Finding ways to change the world proves to be an intimidating task for many high school students. But thanks to Charlotte-based nonprofit Mothering Across Continents, 18 local high school students are learning the value of peace not just around the world, but even right here at home – and they’re finding ways to make a difference, too.
Mothering Across Continents exists to develop and grow projects in and outside the United States that focus on youth in education, nutrition, health, joy and peace, said Patricia Shafer, chief catalyst with Mothering Across Continents. The group mostly focuses on education projects where conflict and community challenges tend to get in the way. Shafer spent three months in Thailand and Cambodia in 2012 as a Rotary Peace Fellow where she focused on how to apply peace building principles to humanitarian projects around the world. As a follow-up to her time abroad, Shafer also was asked to co-design and co-develop a new youth peace education-training program called RISE of Peace, an idea originating out of Vermont by Rotarian Jeff Teitel. Students participating in the program will be named certified peace envoys by the end of the curriculum.
“I was able to develop a peace program that could be taken globally for high school students,” Shafer said, adding the academic study of peace is “a relatively new phenomenon.”
“We’ve had philosophies of peace for 2,500 years, but the study of peace and how you actually develop peace and how to be a peace-builder is relatively new.”
Shafer first launched her 12-week pilot program with high school students in Vermont. The curriculum also was recently presented to university students in La Paz, Bolivia.
Most recently, the program was launched in Charlotte, bringing together both private and public school students for the cause. Eighteen students from Independence High, South Mecklenburg High and Providence Day schools all came together at Providence Day on Feb. 7 to participate in the first session. They will come together again on March 8 at Independence for session II in their studies.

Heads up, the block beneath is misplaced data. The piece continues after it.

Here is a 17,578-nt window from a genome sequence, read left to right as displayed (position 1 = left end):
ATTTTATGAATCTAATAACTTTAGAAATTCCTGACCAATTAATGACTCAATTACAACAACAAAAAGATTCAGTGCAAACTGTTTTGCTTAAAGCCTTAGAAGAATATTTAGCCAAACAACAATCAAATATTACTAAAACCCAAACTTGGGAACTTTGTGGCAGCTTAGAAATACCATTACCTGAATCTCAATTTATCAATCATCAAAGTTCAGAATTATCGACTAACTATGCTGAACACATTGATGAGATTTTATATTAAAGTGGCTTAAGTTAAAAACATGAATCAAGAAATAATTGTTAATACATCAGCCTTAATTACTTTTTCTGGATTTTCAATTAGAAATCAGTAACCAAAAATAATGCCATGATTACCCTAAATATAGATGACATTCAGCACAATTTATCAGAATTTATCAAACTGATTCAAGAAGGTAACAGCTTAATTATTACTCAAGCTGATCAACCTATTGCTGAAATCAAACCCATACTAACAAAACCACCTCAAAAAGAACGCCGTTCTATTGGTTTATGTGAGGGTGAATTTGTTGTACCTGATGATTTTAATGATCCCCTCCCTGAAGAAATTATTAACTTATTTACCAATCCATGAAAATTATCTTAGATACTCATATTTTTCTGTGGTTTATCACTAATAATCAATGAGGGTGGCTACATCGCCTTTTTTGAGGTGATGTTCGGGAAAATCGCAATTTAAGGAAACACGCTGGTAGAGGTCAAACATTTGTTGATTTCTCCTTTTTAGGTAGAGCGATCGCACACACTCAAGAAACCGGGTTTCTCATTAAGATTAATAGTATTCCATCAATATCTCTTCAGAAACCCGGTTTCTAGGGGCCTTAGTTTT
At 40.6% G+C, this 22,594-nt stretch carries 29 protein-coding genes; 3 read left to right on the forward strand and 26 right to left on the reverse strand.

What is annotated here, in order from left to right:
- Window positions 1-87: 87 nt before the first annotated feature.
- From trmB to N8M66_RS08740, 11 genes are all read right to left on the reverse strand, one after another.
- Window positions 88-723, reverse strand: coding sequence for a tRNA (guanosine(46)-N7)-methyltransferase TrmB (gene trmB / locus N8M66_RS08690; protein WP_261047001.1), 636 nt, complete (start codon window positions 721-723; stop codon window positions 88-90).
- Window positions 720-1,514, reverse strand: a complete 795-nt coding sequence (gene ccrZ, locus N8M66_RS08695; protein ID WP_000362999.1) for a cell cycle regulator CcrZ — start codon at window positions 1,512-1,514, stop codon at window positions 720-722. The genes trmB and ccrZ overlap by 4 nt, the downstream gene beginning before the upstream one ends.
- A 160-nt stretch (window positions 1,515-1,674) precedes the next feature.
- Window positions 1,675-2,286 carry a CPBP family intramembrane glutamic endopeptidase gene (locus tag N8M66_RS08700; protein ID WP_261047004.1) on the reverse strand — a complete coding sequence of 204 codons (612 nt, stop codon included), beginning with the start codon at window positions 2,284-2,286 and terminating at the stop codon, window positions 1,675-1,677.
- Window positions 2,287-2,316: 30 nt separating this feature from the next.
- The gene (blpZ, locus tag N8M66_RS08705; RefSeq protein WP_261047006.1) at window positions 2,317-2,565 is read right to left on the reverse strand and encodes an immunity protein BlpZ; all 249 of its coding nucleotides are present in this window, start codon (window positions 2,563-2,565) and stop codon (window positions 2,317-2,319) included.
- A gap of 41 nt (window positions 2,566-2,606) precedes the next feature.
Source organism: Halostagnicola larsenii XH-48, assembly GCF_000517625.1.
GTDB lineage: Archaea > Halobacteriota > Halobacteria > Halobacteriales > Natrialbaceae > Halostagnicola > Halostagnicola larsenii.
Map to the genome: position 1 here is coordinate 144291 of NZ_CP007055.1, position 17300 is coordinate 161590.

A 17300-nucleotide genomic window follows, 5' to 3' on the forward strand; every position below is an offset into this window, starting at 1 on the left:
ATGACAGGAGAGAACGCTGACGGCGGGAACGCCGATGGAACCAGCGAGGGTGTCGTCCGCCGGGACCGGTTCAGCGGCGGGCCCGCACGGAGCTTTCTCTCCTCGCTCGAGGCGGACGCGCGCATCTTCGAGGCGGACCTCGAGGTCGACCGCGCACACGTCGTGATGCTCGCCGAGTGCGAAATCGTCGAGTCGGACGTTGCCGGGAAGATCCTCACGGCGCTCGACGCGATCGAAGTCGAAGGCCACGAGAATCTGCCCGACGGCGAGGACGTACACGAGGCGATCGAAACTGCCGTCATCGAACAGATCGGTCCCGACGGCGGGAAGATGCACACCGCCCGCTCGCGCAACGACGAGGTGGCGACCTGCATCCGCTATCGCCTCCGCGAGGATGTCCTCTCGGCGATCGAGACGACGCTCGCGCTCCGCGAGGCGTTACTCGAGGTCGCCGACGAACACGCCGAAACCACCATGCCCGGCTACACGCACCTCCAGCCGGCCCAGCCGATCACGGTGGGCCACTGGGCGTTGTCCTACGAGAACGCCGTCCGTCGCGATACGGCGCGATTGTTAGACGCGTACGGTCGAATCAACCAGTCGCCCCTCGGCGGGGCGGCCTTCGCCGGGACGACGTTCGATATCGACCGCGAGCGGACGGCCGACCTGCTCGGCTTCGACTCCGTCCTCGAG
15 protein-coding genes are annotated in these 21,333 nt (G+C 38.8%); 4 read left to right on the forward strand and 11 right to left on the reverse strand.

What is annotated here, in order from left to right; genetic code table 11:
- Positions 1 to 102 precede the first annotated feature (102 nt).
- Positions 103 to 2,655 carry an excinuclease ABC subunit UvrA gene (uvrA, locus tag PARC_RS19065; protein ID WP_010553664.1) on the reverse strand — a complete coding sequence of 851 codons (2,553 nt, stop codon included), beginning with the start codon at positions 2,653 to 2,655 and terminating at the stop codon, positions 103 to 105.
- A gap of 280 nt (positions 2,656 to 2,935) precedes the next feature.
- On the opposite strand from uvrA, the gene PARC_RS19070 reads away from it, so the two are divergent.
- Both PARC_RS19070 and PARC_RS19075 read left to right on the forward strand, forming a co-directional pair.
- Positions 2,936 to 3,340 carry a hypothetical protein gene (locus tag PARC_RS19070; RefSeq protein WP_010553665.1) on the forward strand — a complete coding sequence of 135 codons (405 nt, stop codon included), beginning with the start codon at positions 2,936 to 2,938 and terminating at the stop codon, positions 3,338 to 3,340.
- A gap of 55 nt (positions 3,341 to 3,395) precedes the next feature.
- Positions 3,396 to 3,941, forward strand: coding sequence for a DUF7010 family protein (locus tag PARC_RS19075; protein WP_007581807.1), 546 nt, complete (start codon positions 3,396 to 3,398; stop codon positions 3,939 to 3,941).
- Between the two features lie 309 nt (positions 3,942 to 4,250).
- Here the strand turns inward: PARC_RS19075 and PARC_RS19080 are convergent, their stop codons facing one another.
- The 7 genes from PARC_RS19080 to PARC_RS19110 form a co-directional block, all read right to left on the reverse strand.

“Why not Charlotte?” Shafer said. “It’s a fast-growing city, and like any other city, has its own challenges in conflict and peace. What’s so amazing is that the program involves three different high schools, so even the act of bringing the three high schools together is a bridge building exercise.”
But collaborating and working together wasn’t a problem for the students, said Shafer, along with Syndie Fleener, the director for the Academy of International Studies at Independence. All 18 students are interested in peace and are associated with study programs and clubs at their own schools based on global issues and peace – that’s why the three schools were first chosen to participate.
“Our kids, especially being involved in international studies, are really interested in global issues. They are more aware of what is going on around the world than typical students,” Fleener said. “I think they feel, as high school students, they are aware of things that have gone on around the world and what peace might be, but I don’t think they realize the impact they could have on peace now.”
That’s what Shafer hopes to accomplish – by giving students the knowledge and tools in peace-building, students can feel empowered to start projects and create change abroad, nationally or even in their own communities. The program, which consists of three two-day workshops all together, as well as weekly conference calls and a culminating peace project for each student, is a big commitment for the 18 students, in addition to AP courses, athletics and other extra-curricular activities, Fleener said. But all of the students have the drive to succeed and better understand peace, hopefully one day finding the confidence to put their knowledge into action.
“As a spectator (during the first session) sitting and watching them, they had never met any of these other students from the other schools. What if these were three countries sitting there to total strangers? It was amazing how they interacted, collaborated – and they didn’t even know each other,” Fleener said. “They are eager to find
Participating Independence students include Elliott Abee, Bailey Canter, Rachel Casale, Jessica Flynn, Michael Flynn and Carly Souder.